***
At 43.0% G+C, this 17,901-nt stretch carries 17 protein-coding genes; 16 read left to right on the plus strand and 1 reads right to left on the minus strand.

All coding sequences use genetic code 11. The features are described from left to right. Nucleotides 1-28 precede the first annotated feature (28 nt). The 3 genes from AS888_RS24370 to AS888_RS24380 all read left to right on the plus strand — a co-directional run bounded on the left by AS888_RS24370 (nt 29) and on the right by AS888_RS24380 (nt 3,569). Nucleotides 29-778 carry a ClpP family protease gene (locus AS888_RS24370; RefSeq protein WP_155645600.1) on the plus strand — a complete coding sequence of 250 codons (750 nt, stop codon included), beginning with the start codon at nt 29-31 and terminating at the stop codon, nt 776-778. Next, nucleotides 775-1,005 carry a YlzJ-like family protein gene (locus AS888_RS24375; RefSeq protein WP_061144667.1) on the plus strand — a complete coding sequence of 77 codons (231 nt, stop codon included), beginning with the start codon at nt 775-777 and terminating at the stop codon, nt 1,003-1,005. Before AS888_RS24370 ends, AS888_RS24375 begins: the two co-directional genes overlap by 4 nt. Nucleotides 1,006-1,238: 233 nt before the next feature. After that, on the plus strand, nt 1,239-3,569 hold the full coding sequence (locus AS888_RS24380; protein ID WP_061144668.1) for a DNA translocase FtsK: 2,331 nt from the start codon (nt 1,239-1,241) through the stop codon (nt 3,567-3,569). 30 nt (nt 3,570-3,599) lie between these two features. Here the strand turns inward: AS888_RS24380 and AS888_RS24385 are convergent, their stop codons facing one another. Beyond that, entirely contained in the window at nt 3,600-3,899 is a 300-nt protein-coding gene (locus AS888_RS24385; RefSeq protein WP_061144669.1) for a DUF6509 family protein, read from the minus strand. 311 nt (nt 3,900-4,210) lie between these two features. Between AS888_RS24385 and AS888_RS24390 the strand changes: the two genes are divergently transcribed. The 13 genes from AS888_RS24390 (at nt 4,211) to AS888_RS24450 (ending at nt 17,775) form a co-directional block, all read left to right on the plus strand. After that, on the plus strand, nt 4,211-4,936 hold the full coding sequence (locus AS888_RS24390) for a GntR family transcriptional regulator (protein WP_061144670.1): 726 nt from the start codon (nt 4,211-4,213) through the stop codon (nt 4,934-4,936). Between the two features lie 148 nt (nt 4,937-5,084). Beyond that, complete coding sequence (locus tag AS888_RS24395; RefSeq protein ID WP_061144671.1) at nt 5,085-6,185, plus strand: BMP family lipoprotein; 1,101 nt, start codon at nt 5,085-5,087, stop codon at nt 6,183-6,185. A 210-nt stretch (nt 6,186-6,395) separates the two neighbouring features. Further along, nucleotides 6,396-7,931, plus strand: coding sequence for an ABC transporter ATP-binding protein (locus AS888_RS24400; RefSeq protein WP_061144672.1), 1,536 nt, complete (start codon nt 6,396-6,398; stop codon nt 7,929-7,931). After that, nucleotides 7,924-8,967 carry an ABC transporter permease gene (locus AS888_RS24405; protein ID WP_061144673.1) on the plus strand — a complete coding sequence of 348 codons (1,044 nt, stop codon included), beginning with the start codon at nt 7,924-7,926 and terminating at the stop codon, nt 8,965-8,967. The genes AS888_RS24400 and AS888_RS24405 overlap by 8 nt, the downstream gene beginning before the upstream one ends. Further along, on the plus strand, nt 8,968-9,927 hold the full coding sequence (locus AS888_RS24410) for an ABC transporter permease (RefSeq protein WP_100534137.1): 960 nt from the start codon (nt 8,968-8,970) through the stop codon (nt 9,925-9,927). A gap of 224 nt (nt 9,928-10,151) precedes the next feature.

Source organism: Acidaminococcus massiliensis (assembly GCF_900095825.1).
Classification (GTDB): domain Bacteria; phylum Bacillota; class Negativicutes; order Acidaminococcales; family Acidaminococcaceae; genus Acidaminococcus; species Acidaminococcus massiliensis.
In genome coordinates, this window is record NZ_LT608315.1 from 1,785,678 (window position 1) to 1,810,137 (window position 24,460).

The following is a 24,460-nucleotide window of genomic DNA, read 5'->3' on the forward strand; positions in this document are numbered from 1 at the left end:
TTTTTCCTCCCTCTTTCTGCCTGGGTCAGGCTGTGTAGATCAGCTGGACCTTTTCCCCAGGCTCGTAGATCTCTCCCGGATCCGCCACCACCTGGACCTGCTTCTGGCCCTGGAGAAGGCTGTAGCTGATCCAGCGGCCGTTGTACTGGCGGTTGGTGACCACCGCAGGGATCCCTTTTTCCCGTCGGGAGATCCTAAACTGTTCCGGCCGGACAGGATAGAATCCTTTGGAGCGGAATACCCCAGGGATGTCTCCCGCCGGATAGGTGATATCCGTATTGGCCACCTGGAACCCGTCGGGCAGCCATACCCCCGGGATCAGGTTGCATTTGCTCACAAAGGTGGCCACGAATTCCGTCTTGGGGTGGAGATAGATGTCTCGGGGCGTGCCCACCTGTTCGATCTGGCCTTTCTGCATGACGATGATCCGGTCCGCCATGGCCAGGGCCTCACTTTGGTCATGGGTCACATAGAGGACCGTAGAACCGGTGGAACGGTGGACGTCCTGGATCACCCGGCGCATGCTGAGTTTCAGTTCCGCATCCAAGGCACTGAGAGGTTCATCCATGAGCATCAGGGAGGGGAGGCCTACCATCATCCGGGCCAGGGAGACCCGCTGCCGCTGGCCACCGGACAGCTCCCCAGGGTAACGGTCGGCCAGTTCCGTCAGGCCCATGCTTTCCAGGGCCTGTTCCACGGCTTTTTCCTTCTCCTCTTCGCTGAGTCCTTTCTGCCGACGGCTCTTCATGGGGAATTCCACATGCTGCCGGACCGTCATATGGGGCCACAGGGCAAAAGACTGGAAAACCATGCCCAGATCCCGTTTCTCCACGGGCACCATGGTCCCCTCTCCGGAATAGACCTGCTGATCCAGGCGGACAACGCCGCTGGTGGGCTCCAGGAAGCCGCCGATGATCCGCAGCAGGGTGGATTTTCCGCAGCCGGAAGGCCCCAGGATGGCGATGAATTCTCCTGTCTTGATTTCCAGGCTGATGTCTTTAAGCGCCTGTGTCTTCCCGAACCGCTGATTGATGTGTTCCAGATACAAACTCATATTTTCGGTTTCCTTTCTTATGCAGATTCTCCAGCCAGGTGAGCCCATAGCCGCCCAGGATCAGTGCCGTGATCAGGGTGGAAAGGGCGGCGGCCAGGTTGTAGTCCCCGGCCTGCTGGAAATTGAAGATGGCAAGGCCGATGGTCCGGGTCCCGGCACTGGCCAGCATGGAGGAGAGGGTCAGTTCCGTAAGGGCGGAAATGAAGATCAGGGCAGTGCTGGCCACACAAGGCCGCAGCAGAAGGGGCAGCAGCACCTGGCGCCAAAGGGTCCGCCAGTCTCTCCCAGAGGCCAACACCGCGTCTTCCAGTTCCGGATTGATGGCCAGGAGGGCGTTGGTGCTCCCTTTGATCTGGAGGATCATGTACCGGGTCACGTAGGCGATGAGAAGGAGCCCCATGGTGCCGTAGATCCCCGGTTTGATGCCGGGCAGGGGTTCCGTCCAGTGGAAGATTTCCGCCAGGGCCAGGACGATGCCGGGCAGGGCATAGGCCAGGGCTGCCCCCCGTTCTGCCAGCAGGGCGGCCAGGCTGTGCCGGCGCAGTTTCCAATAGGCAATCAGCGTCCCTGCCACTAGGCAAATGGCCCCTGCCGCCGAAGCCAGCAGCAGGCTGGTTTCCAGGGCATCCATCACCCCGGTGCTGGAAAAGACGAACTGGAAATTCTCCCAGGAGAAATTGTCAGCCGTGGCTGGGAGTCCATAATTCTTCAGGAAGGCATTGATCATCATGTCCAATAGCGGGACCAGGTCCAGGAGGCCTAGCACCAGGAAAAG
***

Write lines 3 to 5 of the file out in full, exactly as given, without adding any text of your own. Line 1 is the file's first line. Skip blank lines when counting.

Source organism: Acidaminococcus massiliensis (assembly GCF_900095825.1).
Classification (GTDB): domain Bacteria; phylum Bacillota; class Negativicutes; order Acidaminococcales; family Acidaminococcaceae; genus Acidaminococcus; species Acidaminococcus massiliensis.
In genome coordinates, this window is record NZ_LT608315.1 from 1,785,678 (window position 1) to 1,810,137 (window position 24,460).